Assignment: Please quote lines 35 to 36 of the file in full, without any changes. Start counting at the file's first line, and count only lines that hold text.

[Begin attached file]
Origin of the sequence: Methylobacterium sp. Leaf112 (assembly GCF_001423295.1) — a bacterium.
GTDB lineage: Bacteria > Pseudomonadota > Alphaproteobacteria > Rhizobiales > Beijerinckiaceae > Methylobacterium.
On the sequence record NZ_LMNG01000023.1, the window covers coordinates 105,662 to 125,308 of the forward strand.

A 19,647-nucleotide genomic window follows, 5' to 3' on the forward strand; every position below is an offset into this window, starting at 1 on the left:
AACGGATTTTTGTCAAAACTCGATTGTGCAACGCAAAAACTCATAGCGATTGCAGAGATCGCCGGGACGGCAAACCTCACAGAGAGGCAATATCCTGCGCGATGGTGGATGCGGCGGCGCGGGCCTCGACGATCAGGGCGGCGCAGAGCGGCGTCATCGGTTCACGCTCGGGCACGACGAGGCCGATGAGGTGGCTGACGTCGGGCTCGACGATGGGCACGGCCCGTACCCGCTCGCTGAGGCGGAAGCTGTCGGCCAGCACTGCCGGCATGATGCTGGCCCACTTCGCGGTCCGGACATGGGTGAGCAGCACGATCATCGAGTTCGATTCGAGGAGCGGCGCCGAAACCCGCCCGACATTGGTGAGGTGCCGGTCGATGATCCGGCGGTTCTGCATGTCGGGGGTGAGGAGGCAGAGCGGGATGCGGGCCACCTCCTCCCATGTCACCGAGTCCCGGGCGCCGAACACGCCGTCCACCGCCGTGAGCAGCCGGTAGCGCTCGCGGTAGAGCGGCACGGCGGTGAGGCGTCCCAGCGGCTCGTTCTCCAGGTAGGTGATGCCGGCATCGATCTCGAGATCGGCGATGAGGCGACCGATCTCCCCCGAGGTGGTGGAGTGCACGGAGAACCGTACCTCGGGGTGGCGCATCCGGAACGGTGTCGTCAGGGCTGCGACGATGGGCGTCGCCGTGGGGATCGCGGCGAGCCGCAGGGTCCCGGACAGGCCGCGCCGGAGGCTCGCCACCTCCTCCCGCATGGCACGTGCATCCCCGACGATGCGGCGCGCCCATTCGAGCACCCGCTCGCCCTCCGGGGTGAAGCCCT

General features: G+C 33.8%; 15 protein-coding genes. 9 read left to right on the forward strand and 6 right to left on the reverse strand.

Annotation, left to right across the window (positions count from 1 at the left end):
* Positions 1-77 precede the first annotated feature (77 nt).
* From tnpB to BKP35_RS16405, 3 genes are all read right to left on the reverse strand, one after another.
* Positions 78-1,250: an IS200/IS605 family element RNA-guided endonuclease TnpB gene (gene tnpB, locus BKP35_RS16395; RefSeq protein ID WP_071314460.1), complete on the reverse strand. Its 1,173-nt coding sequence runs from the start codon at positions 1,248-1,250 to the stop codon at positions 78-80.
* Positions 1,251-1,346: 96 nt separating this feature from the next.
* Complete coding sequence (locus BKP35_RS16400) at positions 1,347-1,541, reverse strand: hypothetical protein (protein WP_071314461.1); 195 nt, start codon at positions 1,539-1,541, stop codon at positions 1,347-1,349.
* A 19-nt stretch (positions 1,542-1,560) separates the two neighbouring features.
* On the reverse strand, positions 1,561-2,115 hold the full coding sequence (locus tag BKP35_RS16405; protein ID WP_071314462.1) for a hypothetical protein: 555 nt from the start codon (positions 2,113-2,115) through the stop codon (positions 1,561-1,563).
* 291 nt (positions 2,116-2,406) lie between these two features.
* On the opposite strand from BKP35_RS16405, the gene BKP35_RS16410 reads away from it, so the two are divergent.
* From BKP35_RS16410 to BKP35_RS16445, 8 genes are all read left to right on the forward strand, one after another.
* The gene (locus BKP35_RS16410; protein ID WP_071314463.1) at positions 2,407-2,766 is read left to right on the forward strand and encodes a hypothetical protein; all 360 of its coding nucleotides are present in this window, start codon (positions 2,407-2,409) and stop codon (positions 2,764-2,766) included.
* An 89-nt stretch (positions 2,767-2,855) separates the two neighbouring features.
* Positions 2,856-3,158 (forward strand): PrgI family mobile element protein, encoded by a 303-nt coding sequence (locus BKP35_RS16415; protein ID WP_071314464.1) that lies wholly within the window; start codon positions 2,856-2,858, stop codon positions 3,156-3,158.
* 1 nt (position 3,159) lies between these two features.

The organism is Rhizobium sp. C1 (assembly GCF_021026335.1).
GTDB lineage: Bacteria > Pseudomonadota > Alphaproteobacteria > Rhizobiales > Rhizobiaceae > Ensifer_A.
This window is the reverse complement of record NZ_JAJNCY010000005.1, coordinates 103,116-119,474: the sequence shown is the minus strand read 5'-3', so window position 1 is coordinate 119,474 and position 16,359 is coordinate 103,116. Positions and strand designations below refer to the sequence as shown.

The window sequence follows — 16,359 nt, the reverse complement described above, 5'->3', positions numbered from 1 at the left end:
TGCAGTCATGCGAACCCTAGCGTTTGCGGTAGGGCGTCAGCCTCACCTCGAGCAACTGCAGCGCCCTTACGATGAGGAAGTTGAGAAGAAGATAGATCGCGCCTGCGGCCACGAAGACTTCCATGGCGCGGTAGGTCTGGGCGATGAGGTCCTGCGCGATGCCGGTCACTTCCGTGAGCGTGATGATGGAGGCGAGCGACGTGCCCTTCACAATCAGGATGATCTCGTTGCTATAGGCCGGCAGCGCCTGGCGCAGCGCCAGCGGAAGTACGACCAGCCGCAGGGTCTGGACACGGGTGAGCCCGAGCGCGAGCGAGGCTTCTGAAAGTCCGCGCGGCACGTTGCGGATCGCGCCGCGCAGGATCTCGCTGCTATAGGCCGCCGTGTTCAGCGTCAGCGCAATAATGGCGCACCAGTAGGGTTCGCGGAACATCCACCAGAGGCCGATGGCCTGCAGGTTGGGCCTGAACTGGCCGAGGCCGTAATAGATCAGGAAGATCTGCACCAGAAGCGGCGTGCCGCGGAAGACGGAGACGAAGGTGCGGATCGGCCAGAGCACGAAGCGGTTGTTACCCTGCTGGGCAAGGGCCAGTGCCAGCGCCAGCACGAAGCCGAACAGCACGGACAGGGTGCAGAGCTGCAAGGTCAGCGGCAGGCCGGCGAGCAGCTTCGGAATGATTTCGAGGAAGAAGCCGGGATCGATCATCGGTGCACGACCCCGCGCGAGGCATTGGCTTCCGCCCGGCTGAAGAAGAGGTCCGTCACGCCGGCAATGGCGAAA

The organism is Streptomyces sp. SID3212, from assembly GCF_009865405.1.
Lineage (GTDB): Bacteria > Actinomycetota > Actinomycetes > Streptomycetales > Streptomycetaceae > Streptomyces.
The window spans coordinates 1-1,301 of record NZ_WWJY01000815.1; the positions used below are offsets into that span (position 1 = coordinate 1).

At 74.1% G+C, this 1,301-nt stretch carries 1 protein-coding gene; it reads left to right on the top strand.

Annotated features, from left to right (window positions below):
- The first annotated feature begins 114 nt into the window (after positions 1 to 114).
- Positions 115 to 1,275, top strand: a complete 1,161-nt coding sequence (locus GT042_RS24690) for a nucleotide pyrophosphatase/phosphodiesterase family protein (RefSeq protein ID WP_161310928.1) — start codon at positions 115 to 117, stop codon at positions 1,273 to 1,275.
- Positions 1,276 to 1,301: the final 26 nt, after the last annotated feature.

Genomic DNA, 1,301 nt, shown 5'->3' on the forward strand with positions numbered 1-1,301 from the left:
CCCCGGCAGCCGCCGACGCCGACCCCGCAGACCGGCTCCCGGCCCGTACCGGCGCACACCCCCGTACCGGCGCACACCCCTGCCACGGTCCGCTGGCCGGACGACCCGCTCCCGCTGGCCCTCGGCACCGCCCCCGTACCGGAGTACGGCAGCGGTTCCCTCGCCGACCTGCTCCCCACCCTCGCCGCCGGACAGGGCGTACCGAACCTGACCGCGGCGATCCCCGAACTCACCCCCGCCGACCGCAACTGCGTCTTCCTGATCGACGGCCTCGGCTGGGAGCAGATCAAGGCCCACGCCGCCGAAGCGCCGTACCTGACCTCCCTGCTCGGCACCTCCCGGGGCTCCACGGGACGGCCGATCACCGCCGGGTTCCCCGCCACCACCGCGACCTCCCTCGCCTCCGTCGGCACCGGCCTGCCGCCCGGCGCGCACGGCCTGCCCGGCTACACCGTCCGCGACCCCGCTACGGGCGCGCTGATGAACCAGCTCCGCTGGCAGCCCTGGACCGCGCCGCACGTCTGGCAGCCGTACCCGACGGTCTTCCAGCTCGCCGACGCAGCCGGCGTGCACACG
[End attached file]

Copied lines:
Genomic DNA, 1,301 nt, shown 5'->3' on the forward strand with positions numbered 1-1,301 from the left:
CCCCGGCAGCCGCCGACGCCGACCCCGCAGACCGGCTCCCGGCCCGTACCGGCGCACACCCCCGTACCGGCGCACACCCCTGCCACGGTCCGCTGGCCGGACGACCCGCTCCCGCTGGCCCTCGGCACCGCCCCCGTACCGGAGTACGGCAGCGGTTCCCTCGCCGACCTGCTCCCCACCCTCGCCGCCGGACAGGGCGTACCGAACCTGACCGCGGCGATCCCCGAACTCACCCCCGCCGACCGCAACTGCGTCTTCCTGATCGACGGCCTCGGCTGGGAGCAGATCAAGGCCCACGCCGCCGAAGCGCCGTACCTGACCTCCCTGCTCGGCACCTCCCGGGGCTCCACGGGACGGCCGATCACCGCCGGGTTCCCCGCCACCACCGCGACCTCCCTCGCCTCCGTCGGCACCGGCCTGCCGCCCGGCGCGCACGGCCTGCCCGGCTACACCGTCCGCGACCCCGCTACGGGCGCGCTGATGAACCAGCTCCGCTGGCAGCCCTGGACCGCGCCGCACGTCTGGCAGCCGTACCCGACGGTCTTCCAGCTCGCCGACGCAGCCGGCGTGCACACG